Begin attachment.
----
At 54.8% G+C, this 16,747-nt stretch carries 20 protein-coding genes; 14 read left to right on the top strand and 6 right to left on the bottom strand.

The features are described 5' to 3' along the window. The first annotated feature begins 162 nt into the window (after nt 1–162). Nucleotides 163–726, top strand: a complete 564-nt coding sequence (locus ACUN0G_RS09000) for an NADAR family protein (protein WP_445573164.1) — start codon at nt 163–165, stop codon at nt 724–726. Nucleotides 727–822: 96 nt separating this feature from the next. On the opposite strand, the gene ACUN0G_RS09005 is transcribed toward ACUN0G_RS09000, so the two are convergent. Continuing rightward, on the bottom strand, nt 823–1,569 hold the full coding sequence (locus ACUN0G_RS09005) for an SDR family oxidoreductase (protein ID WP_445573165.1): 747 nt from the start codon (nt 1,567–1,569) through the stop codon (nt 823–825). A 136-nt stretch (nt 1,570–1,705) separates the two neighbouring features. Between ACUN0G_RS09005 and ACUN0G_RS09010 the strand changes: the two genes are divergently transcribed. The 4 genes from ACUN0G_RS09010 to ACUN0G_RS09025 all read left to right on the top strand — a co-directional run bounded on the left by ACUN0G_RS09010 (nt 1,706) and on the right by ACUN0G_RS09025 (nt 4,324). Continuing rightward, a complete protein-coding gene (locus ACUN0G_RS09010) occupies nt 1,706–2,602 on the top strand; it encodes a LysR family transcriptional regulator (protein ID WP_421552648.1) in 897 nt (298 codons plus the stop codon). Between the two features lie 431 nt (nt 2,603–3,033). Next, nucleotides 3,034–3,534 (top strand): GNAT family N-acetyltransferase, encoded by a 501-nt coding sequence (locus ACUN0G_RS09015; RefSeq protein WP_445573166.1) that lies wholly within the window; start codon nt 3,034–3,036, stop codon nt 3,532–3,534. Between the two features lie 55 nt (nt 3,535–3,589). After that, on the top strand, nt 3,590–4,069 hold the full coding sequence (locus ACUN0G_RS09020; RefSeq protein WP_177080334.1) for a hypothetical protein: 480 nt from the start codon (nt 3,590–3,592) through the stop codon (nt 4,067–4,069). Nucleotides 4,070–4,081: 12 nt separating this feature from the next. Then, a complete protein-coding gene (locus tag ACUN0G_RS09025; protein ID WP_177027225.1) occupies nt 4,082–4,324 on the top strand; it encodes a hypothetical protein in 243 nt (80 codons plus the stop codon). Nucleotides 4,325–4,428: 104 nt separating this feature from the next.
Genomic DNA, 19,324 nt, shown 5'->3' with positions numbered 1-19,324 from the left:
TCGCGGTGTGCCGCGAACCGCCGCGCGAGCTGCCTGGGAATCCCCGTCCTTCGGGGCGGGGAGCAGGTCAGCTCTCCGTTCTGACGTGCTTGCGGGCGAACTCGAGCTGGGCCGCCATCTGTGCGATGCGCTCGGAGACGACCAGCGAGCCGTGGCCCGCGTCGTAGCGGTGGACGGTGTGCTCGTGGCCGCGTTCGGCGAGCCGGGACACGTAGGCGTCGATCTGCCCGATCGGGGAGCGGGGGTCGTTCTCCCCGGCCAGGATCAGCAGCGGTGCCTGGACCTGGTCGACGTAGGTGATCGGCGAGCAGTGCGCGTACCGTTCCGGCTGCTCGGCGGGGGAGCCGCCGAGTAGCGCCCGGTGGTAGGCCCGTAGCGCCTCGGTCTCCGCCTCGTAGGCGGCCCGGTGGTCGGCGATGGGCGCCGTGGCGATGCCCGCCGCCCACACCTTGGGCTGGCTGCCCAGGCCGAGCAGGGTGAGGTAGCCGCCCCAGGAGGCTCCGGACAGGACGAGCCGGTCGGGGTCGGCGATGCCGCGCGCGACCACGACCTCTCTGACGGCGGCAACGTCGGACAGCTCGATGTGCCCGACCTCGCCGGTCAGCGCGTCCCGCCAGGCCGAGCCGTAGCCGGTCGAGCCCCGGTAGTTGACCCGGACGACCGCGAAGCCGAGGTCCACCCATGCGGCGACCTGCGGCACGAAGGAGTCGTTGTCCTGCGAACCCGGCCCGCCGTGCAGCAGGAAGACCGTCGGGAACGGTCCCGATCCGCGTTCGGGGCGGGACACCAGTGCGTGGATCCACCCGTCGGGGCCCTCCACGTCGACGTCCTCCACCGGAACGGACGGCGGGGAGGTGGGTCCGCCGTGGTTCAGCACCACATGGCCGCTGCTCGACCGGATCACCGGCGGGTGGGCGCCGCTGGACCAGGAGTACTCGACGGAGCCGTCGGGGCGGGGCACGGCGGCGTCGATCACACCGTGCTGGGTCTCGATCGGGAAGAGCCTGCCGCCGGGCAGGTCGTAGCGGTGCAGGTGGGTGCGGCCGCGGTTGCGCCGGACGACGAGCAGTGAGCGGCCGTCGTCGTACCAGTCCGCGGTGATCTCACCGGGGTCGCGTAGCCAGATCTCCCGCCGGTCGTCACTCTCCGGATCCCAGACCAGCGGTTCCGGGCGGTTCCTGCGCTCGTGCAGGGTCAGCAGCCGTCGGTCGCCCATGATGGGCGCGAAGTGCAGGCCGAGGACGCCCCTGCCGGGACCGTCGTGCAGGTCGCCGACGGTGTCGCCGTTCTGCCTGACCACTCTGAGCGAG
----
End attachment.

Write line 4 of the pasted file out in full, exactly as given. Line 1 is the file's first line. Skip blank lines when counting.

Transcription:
TCGCGGTGTGCCGCGAACCGCCGCGCGAGCTGCCTGGGAATCCCCGTCCTTCGGGGCGGGGAGCAGGTCAGCTCTCCGTTCTGACGTGCTTGCGGGCGAACTCGAGCTGGGCCGCCATCTGTGCGATGCGCTCGGAGACGACCAGCGAGCCGTGGCCCGCGTCGTAGCGGTGGACGGTGTGCTCGTGGCCGCGTTCGGCGAGCCGGGACACGTAGGCGTCGATCTGCCCGATCGGGGAGCGGGGGTCGTTCTCCCCGGCCAGGATCAGCAGCGGTGCCTGGACCTGGTCGACGTAGGTGATCGGCGAGCAGTGCGCGTACCGTTCCGGCTGCTCGGCGGGGGAGCCGCCGAGTAGCGCCCGGTGGTAGGCCCGTAGCGCCTCGGTCTCCGCCTCGTAGGCGGCCCGGTGGTCGGCGATGGGCGCCGTGGCGATGCCCGCCGCCCACACCTTGGGCTGGCTGCCCAGGCCGAGCAGGGTGAGGTAGCCGCCCCAGGAGGCTCCGGACAGGACGAGCCGGTCGGGGTCGGCGATGCCGCGCGCGACCACGACCTCTCTGACGGCGGCAACGTCGGACAGCTCGATGTGCCCGACCTCGCCGGTCAGCGCGTCCCGCCAGGCCGAGCCGTAGCCGGTCGAGCCCCGGTAGTTGACCCGGACGACCGCGAAGCCGAGGTCCACCCATGCGGCGACCTGCGGCACGAAGGAGTCGTTGTCCTGCGAACCCGGCCCGCCGTGCAGCAGGAAGACCGTCGGGAACGGTCCCGATCCGCGTTCGGGGCGGGACACCAGTGCGTGGATCCACCCGTCGGGGCCCTCCACGTCGACGTCCTCCACCGGAACGGACGGCGGGGAGGTGGGTCCGCCGTGGTTCAGCACCACATGGCCGCTGCTCGACCGGATCACCGGCGGGTGGGCGCCGCTGGACCAGGAGTACTCGACGGAGCCGTCGGGGCGGGGCACGGCGGCGTCGATCACACCGTGCTGGGTCTCGATCGGGAAGAGCCTGCCGCCGGGCAGGTCGTAGCGGTGCAGGTGGGTGCGGCCGCGGTTGCGCCGGACGACGAGCAGTGAGCGGCCGTCGTCGTACCAGTCCGCGGTGATCTCACCGGGGTCGCGTAGCCAGATCTCCCGCCGGTCGTCACTCTCCGGATCCCAGACCAGCGGTTCCGGGCGGTTCCTGCGCTCGTGCAGGGTCAGCAGCCGTCGGTCGCCCATGATGGGCGCGAAGTGCAGGCCGAGGACGCCCCTGCCGGGACCGTCGTGCAGGTCGCCGACGGTGTCGCCGTTCTGCCTGACCACTCTGAGCGAG